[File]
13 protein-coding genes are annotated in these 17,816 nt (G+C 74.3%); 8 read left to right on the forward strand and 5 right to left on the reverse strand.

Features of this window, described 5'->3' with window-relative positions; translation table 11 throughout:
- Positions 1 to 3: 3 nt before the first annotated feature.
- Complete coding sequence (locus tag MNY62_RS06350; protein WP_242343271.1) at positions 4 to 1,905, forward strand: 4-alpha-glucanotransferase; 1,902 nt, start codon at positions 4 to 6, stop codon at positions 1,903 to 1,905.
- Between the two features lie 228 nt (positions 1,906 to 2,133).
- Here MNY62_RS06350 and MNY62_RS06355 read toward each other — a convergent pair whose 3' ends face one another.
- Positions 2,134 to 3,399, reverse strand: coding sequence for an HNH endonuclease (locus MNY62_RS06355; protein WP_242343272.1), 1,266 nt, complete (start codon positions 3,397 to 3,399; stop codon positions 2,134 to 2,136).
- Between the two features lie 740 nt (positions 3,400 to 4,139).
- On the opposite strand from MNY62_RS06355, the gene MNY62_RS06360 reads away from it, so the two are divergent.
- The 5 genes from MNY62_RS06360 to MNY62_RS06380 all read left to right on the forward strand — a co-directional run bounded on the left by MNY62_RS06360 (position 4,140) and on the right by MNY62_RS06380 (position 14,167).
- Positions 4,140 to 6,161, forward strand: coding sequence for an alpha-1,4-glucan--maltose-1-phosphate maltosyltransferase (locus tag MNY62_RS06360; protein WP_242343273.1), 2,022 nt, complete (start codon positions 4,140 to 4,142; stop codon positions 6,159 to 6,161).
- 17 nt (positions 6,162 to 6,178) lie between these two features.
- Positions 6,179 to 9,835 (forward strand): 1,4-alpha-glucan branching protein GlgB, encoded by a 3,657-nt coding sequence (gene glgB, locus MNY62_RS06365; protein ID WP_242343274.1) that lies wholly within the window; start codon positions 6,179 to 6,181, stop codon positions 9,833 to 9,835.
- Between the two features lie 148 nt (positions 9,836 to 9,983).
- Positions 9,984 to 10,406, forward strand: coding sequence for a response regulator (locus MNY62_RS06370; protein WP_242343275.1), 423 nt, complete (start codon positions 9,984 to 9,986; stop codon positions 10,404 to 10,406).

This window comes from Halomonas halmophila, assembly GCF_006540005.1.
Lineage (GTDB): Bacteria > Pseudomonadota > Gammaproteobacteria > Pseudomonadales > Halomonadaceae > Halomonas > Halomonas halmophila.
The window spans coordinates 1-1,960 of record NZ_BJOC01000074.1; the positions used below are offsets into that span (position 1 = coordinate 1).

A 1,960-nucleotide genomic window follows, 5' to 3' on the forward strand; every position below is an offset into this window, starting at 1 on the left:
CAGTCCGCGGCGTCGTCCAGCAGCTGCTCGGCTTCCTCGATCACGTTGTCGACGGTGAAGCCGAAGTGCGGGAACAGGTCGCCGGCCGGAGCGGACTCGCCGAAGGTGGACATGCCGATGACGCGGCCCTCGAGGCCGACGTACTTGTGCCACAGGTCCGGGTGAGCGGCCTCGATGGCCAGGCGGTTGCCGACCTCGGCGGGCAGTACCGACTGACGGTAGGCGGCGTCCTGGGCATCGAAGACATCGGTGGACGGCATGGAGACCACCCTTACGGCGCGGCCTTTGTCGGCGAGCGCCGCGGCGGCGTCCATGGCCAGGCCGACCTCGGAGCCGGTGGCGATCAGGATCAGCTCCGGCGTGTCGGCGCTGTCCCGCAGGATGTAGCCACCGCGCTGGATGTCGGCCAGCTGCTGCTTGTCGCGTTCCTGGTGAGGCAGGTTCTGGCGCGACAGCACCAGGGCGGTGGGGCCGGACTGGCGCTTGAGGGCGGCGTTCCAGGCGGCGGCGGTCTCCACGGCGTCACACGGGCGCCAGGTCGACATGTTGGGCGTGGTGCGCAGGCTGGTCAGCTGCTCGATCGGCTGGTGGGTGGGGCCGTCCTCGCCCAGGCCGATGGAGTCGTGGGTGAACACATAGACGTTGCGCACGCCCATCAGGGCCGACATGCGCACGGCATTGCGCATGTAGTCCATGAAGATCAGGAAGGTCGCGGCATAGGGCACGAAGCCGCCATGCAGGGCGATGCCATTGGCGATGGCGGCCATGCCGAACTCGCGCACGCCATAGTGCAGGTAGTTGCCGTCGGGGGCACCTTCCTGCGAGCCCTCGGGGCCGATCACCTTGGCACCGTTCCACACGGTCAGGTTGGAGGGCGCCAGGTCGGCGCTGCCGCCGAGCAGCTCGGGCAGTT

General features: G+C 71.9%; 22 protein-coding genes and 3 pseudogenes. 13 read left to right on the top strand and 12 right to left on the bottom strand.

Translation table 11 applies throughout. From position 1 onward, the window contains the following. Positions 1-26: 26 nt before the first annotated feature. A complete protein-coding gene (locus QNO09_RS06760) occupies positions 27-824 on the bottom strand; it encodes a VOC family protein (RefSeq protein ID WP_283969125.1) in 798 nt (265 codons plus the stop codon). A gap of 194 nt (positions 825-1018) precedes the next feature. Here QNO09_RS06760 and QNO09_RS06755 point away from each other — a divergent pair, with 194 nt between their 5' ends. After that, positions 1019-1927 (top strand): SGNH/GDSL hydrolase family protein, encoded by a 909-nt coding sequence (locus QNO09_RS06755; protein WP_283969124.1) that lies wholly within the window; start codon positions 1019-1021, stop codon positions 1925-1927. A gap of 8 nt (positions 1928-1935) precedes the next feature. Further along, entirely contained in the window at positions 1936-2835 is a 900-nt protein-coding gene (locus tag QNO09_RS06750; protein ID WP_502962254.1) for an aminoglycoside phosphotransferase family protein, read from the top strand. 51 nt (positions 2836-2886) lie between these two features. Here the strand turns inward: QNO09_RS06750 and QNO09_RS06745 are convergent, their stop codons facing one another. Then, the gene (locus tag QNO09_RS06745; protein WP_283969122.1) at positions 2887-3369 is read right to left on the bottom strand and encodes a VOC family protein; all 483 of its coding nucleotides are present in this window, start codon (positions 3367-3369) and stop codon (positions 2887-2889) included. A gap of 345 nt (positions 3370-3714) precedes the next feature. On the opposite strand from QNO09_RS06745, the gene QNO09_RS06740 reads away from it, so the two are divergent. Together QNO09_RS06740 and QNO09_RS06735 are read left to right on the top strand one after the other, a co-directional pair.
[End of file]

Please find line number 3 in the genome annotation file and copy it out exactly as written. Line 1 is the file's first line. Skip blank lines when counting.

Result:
- Positions 1 to 3: 3 nt before the first annotated feature.